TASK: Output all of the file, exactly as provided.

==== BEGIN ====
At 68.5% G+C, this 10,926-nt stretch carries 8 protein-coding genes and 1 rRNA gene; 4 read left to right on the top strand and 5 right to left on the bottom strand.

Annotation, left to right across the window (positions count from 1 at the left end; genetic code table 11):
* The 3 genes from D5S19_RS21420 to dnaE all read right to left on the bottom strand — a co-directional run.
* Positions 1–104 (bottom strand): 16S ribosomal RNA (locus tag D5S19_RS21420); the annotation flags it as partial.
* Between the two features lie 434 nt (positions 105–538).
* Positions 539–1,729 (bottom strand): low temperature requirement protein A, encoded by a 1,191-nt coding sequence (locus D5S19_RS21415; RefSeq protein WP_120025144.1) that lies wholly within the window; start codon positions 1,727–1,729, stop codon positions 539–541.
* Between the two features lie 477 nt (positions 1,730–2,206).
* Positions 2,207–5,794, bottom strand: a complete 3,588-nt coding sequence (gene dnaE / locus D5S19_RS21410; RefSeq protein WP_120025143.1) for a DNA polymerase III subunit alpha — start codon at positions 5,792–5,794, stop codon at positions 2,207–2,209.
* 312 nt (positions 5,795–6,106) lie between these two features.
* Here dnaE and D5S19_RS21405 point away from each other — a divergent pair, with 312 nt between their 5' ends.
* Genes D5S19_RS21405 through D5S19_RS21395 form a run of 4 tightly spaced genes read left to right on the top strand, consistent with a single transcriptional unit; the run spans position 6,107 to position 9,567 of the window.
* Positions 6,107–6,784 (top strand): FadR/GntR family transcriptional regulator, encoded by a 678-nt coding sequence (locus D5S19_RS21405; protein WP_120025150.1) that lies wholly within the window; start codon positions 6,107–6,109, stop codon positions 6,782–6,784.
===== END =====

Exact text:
At 68.5% G+C, this 10,926-nt stretch carries 8 protein-coding genes and 1 rRNA gene; 4 read left to right on the top strand and 5 right to left on the bottom strand.

Annotation, left to right across the window (positions count from 1 at the left end; genetic code table 11):
* The 3 genes from D5S19_RS21420 to dnaE all read right to left on the bottom strand — a co-directional run.
* Positions 1–104 (bottom strand): 16S ribosomal RNA (locus tag D5S19_RS21420); the annotation flags it as partial.
* Between the two features lie 434 nt (positions 105–538).
* Positions 539–1,729 (bottom strand): low temperature requirement protein A, encoded by a 1,191-nt coding sequence (locus D5S19_RS21415; RefSeq protein WP_120025144.1) that lies wholly within the window; start codon positions 1,727–1,729, stop codon positions 539–541.
* Between the two features lie 477 nt (positions 1,730–2,206).
* Positions 2,207–5,794, bottom strand: a complete 3,588-nt coding sequence (gene dnaE / locus D5S19_RS21410; RefSeq protein WP_120025143.1) for a DNA polymerase III subunit alpha — start codon at positions 5,792–5,794, stop codon at positions 2,207–2,209.
* 312 nt (positions 5,795–6,106) lie between these two features.
* Here dnaE and D5S19_RS21405 point away from each other — a divergent pair, with 312 nt between their 5' ends.
* Genes D5S19_RS21405 through D5S19_RS21395 form a run of 4 tightly spaced genes read left to right on the top strand, consistent with a single transcriptional unit; the run spans position 6,107 to position 9,567 of the window.
* Positions 6,107–6,784 (top strand): FadR/GntR family transcriptional regulator, encoded by a 678-nt coding sequence (locus D5S19_RS21405; protein WP_120025150.1) that lies wholly within the window; start codon positions 6,107–6,109, stop codon positions 6,782–6,784.